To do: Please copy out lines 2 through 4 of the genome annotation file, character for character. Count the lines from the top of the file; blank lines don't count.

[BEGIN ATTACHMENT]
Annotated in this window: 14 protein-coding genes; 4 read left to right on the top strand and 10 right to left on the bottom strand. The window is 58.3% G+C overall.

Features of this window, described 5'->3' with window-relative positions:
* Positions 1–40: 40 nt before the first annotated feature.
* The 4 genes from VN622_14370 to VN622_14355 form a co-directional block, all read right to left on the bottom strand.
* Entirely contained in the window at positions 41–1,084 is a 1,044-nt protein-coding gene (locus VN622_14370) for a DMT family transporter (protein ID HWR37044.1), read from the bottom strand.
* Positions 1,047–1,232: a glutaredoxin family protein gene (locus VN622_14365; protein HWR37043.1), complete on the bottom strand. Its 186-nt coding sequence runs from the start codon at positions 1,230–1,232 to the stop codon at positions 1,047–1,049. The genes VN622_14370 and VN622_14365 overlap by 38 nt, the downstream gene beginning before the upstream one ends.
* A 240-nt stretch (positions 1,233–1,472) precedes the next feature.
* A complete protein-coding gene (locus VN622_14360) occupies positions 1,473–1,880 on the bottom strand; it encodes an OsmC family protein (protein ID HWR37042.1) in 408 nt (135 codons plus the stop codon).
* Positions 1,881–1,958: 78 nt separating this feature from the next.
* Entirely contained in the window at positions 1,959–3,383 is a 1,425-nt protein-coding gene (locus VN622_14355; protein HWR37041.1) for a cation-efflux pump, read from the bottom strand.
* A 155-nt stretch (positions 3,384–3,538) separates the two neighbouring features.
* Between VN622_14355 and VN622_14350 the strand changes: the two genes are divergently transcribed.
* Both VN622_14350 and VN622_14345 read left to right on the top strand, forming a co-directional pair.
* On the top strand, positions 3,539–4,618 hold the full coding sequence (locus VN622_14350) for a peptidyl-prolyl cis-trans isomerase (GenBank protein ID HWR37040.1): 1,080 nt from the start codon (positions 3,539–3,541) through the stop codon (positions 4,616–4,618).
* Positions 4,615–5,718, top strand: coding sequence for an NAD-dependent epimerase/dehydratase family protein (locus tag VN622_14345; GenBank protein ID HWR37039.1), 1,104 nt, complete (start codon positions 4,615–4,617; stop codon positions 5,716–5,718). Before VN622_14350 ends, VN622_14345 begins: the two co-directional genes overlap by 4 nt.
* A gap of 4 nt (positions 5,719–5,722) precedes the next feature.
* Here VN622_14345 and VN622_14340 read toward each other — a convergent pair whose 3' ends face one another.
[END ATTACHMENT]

Features of this window, described 5'->3' with window-relative positions:
* Positions 1–40: 40 nt before the first annotated feature.
* The 4 genes from VN622_14370 to VN622_14355 form a co-directional block, all read right to left on the bottom strand.